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Tag Wiki 'Refined Grains'.

Refined grains have been significantly modified from their natural composition, in contrast to . The modification process generally involves the mechanical removal of and , either through grinding or selective sifting.

A refined grain is defined as having undergone a process that removes the bran, germ and of the grain and leaves the , or starchy interior.Marcus, Jacqueline B. (2013). "Chapter 4 - Carbohydrate Basics: Sugars, Starches and Fibers in Foods and Health: Healthy Carbohydrate Choices, Roles and Applications in Nutrition, Food Science and the Culinary Arts". In Culinary Nutrition: The Science and Practice of Healthy Cooking. pp. 149-187. Examples of refined grains include , , corn and . "Grains". Retrieved 16 November 2022. Refined grains are milled which gives a finer texture and improved shelf life. "Whole Grains, Refined Grains, and Dietary Fiber". Retrieved 16 November 2022. Because the outer parts of the grain are removed and used for animal feed and non-food use, refined grains have been described as less than whole grains.

After refinement of grains became prevalent in the early 20th-century, nutritional deficiencies (, , and ) became more common in the United States.Sizer, Frances; Whitney, Ellie. (2013). Nutrition: Concepts and Controversies. Cengage Learning. pp. 125-126. Edelstein, Sari. (2019). Food Science: An Ecological Approach. Jones & Bartlett Learning. p. 480-482. To correct this, the Congress passed the U.S. Enrichment Act of 1942 which requires that iron, niacin, thiamin and riboflavin have to be added to all refined grain products before they are sold. (folic acid) was added in 1996.

Refining grain includes mixing, bleaching, and brominating; additionally, folate, thiamin, riboflavin, niacin, and iron are added back in to nutritionally the product. Enriched grains are refined grains that have been fortified with additional nutrients. Whole grains contain more than refined grains. After processing, fiber is not added back to enriched grains. Enriched grains are nutritionally comparable to whole grains but only in regard to their added nutrients. Whole grains contain higher amounts of minerals including , , , and and vitamins such as Vitamin B6 and . Whole grains also provide which enriched grains lack.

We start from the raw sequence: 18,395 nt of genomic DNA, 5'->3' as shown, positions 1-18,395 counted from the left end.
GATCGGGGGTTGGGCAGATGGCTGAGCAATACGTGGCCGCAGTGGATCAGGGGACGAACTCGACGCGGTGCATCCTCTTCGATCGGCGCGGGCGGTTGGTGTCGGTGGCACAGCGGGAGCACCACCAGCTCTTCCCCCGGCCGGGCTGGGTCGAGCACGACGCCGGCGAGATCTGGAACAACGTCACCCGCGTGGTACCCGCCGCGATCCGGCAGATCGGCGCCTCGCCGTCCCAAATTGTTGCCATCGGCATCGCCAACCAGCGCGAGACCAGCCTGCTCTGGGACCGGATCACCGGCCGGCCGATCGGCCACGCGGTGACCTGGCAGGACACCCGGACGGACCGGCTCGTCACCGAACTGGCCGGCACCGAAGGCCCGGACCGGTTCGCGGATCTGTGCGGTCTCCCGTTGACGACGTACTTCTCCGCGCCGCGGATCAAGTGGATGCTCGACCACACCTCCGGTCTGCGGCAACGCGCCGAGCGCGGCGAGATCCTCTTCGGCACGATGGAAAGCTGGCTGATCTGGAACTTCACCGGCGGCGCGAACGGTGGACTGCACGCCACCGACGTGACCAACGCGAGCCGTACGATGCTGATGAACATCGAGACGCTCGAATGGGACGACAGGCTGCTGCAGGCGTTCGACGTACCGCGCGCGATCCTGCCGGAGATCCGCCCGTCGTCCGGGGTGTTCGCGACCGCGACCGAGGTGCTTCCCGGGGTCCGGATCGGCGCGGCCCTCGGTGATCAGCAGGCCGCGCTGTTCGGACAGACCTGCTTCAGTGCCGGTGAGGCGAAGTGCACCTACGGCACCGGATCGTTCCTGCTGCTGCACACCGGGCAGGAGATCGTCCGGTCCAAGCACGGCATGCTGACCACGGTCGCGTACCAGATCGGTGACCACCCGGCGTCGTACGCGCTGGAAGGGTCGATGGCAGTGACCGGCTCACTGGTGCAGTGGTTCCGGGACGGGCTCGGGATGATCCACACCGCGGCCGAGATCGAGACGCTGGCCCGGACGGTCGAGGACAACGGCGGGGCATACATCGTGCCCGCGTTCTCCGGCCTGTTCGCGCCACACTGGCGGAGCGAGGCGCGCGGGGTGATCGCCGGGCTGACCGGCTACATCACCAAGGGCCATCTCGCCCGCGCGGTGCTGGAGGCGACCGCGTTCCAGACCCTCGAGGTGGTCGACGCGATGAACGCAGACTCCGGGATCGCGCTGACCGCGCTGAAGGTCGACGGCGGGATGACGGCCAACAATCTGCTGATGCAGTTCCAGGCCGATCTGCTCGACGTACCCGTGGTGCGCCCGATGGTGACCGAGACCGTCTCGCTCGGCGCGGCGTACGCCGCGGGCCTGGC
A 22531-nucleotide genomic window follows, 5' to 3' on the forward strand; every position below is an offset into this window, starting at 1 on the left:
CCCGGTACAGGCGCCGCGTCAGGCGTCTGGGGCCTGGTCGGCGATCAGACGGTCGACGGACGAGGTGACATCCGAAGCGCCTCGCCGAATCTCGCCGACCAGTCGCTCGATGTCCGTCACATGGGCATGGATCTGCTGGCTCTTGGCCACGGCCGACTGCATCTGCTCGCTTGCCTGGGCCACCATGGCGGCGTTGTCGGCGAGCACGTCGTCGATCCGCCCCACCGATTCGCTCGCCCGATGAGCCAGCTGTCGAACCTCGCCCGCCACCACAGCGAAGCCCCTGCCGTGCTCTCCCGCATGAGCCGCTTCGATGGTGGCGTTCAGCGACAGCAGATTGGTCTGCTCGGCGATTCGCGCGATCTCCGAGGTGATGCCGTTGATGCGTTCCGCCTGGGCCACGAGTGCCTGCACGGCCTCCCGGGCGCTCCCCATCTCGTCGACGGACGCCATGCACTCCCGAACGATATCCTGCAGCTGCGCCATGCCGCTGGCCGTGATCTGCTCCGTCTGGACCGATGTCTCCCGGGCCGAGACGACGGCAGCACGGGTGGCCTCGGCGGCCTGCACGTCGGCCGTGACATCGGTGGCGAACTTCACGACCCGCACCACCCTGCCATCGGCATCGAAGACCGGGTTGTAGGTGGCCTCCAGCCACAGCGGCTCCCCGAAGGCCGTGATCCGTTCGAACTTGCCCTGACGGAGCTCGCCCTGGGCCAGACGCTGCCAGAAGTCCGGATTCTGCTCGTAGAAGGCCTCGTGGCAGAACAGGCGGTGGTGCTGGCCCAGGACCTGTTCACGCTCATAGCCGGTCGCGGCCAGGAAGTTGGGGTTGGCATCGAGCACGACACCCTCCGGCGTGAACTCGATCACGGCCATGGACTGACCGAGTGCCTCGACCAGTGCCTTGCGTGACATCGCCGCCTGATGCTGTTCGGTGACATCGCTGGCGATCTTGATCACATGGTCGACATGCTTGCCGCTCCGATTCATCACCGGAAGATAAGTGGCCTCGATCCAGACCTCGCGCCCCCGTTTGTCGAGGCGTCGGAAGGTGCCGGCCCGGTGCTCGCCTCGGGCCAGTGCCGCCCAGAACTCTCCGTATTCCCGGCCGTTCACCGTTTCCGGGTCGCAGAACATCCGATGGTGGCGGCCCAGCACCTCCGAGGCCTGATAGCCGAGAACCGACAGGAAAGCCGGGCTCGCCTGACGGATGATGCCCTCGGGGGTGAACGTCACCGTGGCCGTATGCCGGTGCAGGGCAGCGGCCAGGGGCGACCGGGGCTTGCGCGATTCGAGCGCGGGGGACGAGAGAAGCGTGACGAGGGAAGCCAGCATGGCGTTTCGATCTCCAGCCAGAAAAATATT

In the case of , the process of (a chemical form of refinement) yields a considerable improvement in the bioavailability of niacin, thereby preventing in diets consisting largely of maize products. Similar to whole grains, refined grains are a good source of starch, including .

The dietary guidance of many countries is to replace refined grains with whole grains. The Dietary Guidelines for Americans (2020–2025) advises people to limit their intake of refined grains to be no more than half of total daily grain consumption. "Dietary Guidelines for Americans (2020–2025)". Retrieved 16 November 2022.

Cardiovascular disease
The American Medical Association have advised people to consume whole grains instead of refined grains to improve cardiovascular risk factors.

A 2020 review of controlled trials that used the found that although whole grains have been shown to improve low-density lipoprotein and total cholesterol there is insufficient evidence to recommend "whole grains as opposed to refined grains for the prevention and treatment of CVD".

There is no strong scientific evidence associating refined grains with .

+ Nutritional effects of refining or enriching wheat and rice USDA Standard Reference 17 Food Nutrient Database ! rowspan="2"! colspan="3" ! colspan="3"

See also
  • Ultra-processed food
  • Whole-wheat flour

External links

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